By Rhea Saran
Sicily and the Mafia. Mention one and the other leaps immediately to mind. Sure, the Italian island has a lot more going for it – a cultural history that includes Greek, Roman, Byzantine, Arab, French and Spanish influences, a rich heritage of art and architecture, warm Mediterranean climes, and spectacular landscapes and views. But, let’s face it; you’ve always wanted to explore Sicily as Victoria Gotti might. Here are some tips to get you started.
The Flight: Fly Alitalia/Delta from New York to Naples – business class, of course. The flight, which makes a brief stop in either Rome or Milan, costs about $7,100 roundtrip. Don’t forget to custom order in-flight meals by celebrity chef, Michelle Bernstein, while on the Delta-operated sector. Think of her linguine in brandy and goat cheese sauce with tarragon and roasted tomatoes as a taste of what’s to come.
The Wheels: The main point of going to Naples, instead of just stopping in Rome, is to rent yourself Gotti-worthy wheels that can be ferried across to Sicily. While there are trains and buses on the island, the best bet is to have a car of your own. Calandres Luxury Sports Car Hire and Maranello Service both rent Ferraris that can be picked up or delivered in Naples. So, get yourself a Ferrari F430 Spider F1 at the rate of about $2,500 a day.
The Boat: Now that you’re equipped with the most essential accessory, book a two-person first class cabin on a ferry to the Sicilian capital, Palermo. The overnight cabin rate runs about $90 and the Ferrari can be accommodated for another $120. Restaurant, bar and entertainment are available on board.
The Capital and the Must-Sees
The City: Before escaping to a place far away from the bustle of life, spend a little time in Palermo, experience Sicilian city life and take in some of the sights. Check in at the Centrale Palace Hotel and request the presidential suite, which has antique and designer furniture and two Jacuzzis. The suite rate runs at about $400 per night (plus $20 for the Ferrari’s spot in the garage). The 18th century hotel is especially recommended for its proximity to everything in the city’s center. A walking tour through old Palermo to take in the architecture – Arabic, Norman and Baroque – will give you a real sense of history. The Quattro Canti, the cathedral, the Palazzo dei Normanni and the Museo Archeologico Regionale are all worth a visit.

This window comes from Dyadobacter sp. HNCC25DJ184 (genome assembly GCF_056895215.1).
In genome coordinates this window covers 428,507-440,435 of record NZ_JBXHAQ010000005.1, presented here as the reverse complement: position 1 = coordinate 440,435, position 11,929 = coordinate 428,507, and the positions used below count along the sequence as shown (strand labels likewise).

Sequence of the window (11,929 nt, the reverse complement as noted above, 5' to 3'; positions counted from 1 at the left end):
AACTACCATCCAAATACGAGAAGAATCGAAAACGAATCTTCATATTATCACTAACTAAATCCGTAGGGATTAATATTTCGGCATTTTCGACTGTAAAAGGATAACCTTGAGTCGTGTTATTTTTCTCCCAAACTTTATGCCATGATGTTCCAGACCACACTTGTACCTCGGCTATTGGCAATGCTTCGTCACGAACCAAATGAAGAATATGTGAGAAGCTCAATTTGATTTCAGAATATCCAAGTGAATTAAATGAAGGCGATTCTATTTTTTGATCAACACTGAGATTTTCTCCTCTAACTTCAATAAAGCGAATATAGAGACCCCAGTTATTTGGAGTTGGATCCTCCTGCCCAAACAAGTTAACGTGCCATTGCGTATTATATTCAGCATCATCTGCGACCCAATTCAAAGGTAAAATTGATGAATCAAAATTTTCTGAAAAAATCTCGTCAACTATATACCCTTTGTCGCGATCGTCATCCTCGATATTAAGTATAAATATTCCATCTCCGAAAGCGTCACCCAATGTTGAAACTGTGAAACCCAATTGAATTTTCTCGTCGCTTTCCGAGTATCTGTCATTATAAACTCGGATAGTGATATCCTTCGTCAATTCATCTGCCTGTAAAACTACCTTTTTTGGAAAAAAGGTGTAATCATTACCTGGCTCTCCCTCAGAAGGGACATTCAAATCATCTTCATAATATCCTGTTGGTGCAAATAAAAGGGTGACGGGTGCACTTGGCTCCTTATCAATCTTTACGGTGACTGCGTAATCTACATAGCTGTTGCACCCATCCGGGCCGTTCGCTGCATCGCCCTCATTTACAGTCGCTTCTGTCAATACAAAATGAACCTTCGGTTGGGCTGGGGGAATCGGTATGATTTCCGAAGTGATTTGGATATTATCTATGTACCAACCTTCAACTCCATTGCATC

The Food: Then, hop into your hot wheels and take a 45 minute drive to Il Mulinazzo, an Italian restaurant near Palermo that comes highly recommended for its legendary tasting menu and two Michelin stars. Nino Graziano, the chef and owner, serves up Sicilian food with some tweaking to lend it his own flair. The seafood is fresh and the fava bean puree with scampi, ricotta and olive oil gets raves. Don’t expect to spend less than $70 per head at dinner to do the experience real justice. Also be sure to sample Sicily’s wines – the well-known Marsala wine comes from this island, as do Moscata, Malavasia, Novello and Faro.
The Villa: Sight-seeing is great and must be done. But if you were a Mafioso, that wouldn’t be the highlight of your trip. What you’d need is a beautiful, secluded place in which to luxuriate – in the company of members of your “family,” of course. So, warm up the Ferrari’s engine because the rest of the vacation will be spent at a luxury villa halfway between Taormina and Catania. L’Olmo is an 8-bedroom mansion set part way between the sea and Mount Etna (there are views of both from the house). The grounds include several terraces, gardens, citrus groves and a large pool. Inside, all the bedrooms have en-suite bathrooms; there is an open fireplace, several living and reception areas, and a dining room and kitchen. Most importantly, the villa comes with 3-5 permanent staff, including a cook and a caretaker for the grounds. For a week, the villa costs about $25,000.
The Road Trips: In case floating in your own private pool or eating Sicilian fare isn’t enough, the villa is located close enough to other destinations for some variety. Head to the town of Taormina, 25 minutes away, for some beach time. While in the town, some of the sights check out the Teatro Greco, the cathedral of Taormina and the Palazzo Corvaja. Syracuse is an hour’s drive from the villa, and with its rich history, is also worth a trip. In this Greek-influenced city, be sure to stop by the Temple of Athena encased in a Baroque cathedral, the Fountain of Arethusa, the Greek theater and Parco Archeologico della Neapolis.
If you’ve lived right, you’ve now dropped well over $60,000 on this vacation in Sicily. Victoria Gotti would be proud.